When Food was Medicine
The medicinal origins of candy and junk food
Licorice. Coca-Cola. Marshmallows. Jell-O. All junk foods that belong in the trash bin, right?
These brands are everywhere, and they’ve been lining store shelves for a long time.
So, how did they gain such prominence if they are so bad for you? Did people pay that much for that many years simply for delicious empty calories?
While their tonic effects might not be apparent today, it turns out that all these famous brands started as medicines.
Today, we’re going to peel off the wrapper and delve into the corruption of candy from medicine to poison at the hands of Big Candy.
In doing so, we will see yet more support for the idea that there is no such thing as bad food, only bad ways of making it.
Tracing Candy’s Medicinal Roots
For many of us, the very mention of candy catapults us into nostalgia.
From rummaging through Christmas stockings for candy canes to fighting over chocolates whilst trick-or-treating, for as long as we can remember, candy has been an indulgent treat to be snuck when the prying eyes of parents were focused elsewhere.
And as we’ve aged and delved further into this whole health thing, it became a guilty pleasure. We’ve all been conditioned to believe that candy is full of ‘empty calories’ and warned against eating too much, lest we get fat.
Now, don’t get me wrong - modern-day, conventional candy is absolute garbage. But, candy is not inherently unhealthy.
Humans have had a sweet tooth since the dawn of time. And candy has played an important medicinal role for millennia. Long before Big Pharma or Big Candy™ existed, the only way to treat mental and physical illness was using completely natural ingredients.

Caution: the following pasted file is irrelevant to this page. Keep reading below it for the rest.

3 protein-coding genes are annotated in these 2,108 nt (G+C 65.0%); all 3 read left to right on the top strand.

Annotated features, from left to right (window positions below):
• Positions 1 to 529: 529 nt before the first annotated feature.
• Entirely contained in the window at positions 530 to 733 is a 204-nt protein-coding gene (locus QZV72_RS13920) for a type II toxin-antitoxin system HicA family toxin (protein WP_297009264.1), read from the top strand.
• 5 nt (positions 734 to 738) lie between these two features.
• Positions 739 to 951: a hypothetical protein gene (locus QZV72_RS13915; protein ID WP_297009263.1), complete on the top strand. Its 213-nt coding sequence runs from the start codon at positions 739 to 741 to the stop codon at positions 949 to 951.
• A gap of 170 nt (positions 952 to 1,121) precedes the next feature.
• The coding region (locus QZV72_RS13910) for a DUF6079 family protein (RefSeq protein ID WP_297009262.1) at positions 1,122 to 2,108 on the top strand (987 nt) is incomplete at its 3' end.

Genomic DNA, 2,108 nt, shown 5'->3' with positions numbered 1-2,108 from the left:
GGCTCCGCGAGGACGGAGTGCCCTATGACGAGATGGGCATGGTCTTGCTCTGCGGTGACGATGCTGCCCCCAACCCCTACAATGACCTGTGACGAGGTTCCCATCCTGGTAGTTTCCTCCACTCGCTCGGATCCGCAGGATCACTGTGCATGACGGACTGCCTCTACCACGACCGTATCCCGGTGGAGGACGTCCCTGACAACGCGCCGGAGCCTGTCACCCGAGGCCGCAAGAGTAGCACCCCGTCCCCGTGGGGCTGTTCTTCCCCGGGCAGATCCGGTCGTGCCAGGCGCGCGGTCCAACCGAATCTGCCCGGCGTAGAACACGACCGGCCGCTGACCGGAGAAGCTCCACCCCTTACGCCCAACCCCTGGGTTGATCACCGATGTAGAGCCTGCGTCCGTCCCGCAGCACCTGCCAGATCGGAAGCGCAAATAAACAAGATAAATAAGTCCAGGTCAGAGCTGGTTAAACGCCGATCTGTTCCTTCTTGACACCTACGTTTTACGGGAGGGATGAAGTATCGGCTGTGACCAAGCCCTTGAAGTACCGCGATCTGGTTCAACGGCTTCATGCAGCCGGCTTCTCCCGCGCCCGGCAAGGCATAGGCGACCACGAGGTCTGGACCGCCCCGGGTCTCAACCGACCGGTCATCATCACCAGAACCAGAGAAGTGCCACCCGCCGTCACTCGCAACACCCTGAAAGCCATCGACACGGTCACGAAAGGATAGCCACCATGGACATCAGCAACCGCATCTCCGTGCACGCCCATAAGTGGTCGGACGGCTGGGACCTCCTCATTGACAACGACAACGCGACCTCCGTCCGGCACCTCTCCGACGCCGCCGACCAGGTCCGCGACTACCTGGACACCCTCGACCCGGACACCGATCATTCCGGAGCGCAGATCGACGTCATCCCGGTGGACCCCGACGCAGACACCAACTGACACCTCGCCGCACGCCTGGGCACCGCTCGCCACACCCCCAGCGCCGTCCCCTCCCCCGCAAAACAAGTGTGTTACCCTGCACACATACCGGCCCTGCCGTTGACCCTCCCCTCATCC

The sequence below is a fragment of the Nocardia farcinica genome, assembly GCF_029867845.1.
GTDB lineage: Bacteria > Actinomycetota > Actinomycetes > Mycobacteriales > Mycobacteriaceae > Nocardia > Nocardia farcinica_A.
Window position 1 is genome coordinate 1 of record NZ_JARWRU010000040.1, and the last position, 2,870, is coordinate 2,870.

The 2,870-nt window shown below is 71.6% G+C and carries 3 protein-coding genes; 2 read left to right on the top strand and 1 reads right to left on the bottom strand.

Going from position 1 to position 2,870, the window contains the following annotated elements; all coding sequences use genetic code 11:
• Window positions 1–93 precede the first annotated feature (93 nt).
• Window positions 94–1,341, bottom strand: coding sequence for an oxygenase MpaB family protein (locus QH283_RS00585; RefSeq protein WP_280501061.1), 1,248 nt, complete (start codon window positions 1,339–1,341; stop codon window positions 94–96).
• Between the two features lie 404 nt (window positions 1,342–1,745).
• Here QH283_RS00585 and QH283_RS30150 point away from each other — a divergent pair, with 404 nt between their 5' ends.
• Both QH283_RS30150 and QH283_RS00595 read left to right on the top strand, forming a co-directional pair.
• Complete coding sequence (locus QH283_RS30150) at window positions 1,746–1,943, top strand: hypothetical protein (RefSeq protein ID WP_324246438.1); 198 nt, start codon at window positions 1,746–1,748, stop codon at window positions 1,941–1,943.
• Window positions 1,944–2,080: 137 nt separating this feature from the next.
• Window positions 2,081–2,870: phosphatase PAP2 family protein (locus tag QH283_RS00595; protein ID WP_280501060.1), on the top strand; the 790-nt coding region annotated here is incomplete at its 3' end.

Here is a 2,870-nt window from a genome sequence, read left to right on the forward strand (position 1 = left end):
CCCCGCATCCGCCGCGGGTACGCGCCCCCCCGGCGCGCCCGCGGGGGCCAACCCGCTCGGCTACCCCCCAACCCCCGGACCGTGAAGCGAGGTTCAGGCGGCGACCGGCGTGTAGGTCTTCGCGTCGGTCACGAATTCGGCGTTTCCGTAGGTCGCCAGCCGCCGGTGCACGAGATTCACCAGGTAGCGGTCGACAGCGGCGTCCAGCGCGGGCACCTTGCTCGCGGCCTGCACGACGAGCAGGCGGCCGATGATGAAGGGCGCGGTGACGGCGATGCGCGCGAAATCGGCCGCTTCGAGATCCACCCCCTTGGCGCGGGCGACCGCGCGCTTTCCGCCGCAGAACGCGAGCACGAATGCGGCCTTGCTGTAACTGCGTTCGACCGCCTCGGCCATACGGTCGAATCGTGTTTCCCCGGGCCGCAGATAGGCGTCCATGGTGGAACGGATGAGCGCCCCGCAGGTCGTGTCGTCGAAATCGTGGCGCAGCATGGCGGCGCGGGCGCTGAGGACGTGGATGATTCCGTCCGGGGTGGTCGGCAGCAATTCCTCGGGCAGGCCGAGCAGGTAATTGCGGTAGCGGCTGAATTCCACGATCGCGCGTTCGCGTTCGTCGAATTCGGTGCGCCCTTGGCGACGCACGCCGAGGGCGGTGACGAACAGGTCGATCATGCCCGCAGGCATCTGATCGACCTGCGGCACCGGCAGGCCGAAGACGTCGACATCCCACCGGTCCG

In ancient civilizations, herbalists combined herbs, spices, and botanical extracts with sweeteners like sugar and honey to create potent and palatable remedies.
For instance, in 800 BC, Arabic apothecaries prescribed Turkish delight as a remedy for sore throats. Meanwhile, in 400 BC, the famous Greek physician Hippocrates applauded the potential for licorice to heal stomach ulcers and quench thirst.
The concoction of medicinal candies evolved throughout the Medieval Period until the 18th century. Generations upon generations of healers, pharmacists, and physicians worked to craft the perfect recipes for all manner of remedial lozenges, pastilles, and syrups.
However, the Industrial Revolution of the 18th century signaled the beginning of the end for this longstanding tradition.
Cane sugar was more readily available, ‘advancements’ in modern medicine led to the proliferation of pharmaceuticals, and the incentive to reduce production complexity relegated the expertise of herbalism to mere folklore.
But the products were popular, and so they continued to be produced, just without any of the properties that made them valuable in the first place.
Enter Big Candy
At the turn of the 19th century, the advent of major candy companies like Hershey, Mars, Nestle, and Haribo among others (or Big Candy as we like to call them) sparked candy’s reverse metamorphosis of sorts.
In fact, the corruption of candy from medicine to poison at the hands of Big Candy is observable in some of the most recognizable confections of today.